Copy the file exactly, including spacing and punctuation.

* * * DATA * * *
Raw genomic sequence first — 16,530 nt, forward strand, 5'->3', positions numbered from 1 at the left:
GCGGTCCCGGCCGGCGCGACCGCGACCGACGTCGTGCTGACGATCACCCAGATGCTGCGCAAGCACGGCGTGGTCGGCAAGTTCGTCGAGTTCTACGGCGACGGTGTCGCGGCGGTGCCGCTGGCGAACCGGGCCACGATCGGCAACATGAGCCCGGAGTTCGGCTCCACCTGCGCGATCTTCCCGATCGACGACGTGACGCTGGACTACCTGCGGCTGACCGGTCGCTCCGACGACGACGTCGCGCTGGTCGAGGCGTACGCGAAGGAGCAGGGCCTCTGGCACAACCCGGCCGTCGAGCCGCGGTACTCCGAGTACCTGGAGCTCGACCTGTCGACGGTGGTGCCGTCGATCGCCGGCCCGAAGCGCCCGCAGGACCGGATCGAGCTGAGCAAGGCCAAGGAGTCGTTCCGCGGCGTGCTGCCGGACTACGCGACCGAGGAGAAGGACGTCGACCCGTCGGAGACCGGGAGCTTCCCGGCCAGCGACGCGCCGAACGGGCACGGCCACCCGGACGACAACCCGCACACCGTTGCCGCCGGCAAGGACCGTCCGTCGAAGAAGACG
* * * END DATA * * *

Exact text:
Raw genomic sequence first — 16,530 nt, forward strand, 5'->3', positions numbered from 1 at the left:
GCGGTCCCGGCCGGCGCGACCGCGACCGACGTCGTGCTGACGATCACCCAGATGCTGCGCAAGCACGGCGTGGTCGGCAAGTTCGTCGAGTTCTACGGCGACGGTGTCGCGGCGGTGCCGCTGGCGAACCGGGCCACGATCGGCAACATGAGCCCGGAGTTCGGCTCCACCTGCGCGATCTTCCCGATCGACGACGTGACGCTGGACTACCTGCGGCTGACCGGTCGCTCCGACGACGACGTCGCGCTGGTCGAGGCGTACGCGAAGGAGCAGGGCCTCTGGCACAACCCGGCCGTCGAGCCGCGGTACTCCGAGTACCTGGAGCTCGACCTGTCGACGGTGGTGCCGTCGATCGCCGGCCCGAAGCGCCCGCAGGACCGGATCGAGCTGAGCAAGGCCAAGGAGTCGTTCCGCGGCGTGCTGCCGGACTACGCGACCGAGGAGAAGGACGTCGACCCGTCGGAGACCGGGAGCTTCCCGGCCAGCGACGCGCCGAACGGGCACGGCCACCCGGACGACAACCCGCACACCGTTGCCGCCGGCAAGGACCGTCCGTCGAAGAAGACG